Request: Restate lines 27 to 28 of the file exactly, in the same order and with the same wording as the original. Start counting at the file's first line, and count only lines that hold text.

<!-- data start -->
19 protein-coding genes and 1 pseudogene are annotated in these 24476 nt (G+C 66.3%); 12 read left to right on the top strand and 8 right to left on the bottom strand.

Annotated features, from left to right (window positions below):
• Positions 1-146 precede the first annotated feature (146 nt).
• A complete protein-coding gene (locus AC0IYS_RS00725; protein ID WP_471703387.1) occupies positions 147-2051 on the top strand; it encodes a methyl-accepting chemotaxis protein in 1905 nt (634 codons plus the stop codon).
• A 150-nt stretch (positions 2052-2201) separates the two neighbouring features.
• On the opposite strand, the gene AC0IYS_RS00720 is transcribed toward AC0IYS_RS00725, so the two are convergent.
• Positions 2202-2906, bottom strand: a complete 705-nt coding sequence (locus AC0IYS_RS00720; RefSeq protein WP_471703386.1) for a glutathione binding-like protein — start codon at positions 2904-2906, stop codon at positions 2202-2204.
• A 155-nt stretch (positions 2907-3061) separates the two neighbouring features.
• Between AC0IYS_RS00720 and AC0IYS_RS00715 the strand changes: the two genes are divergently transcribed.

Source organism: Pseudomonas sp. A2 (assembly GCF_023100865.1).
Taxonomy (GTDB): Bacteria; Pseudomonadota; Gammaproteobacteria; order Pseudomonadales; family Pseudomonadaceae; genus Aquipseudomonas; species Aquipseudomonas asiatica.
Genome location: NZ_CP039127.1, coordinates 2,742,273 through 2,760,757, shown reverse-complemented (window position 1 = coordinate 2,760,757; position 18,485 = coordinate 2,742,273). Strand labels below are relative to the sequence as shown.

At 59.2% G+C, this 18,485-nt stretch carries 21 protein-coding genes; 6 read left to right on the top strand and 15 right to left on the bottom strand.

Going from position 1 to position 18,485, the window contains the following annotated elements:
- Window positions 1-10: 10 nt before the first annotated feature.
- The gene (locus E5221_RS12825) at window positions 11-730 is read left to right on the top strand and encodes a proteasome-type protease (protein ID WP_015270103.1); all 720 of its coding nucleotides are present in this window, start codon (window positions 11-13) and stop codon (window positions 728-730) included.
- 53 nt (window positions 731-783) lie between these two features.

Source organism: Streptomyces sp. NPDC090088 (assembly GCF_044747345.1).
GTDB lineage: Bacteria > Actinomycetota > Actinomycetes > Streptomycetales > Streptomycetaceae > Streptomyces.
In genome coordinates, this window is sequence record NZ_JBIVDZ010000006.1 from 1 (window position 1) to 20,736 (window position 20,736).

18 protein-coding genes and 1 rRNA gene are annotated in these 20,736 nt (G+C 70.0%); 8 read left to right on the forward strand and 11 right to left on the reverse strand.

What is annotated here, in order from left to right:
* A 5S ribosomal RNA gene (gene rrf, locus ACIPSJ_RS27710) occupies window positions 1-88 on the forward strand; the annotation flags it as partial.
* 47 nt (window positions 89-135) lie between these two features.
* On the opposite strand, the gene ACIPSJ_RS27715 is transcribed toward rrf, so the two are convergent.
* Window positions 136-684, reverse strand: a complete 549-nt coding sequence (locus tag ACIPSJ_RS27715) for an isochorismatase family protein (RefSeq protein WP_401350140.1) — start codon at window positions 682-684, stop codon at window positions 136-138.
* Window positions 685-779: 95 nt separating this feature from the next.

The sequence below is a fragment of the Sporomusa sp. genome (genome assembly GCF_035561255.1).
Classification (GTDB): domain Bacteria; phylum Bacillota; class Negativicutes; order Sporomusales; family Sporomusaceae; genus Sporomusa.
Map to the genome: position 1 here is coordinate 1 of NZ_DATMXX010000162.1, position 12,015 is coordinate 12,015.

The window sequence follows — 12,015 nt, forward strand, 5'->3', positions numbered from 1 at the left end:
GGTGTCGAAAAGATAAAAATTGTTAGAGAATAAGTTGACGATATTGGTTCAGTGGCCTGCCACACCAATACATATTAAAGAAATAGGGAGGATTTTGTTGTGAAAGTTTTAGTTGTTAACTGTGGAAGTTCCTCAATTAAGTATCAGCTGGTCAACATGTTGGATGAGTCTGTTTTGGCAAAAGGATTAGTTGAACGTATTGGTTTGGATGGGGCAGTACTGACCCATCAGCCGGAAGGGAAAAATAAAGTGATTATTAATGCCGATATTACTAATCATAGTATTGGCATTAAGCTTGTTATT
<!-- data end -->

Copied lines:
* Window positions 685-779: 95 nt separating this feature from the next.

The sequence below is a fragment of the Sporomusa sp. genome (genome assembly GCF_035561255.1).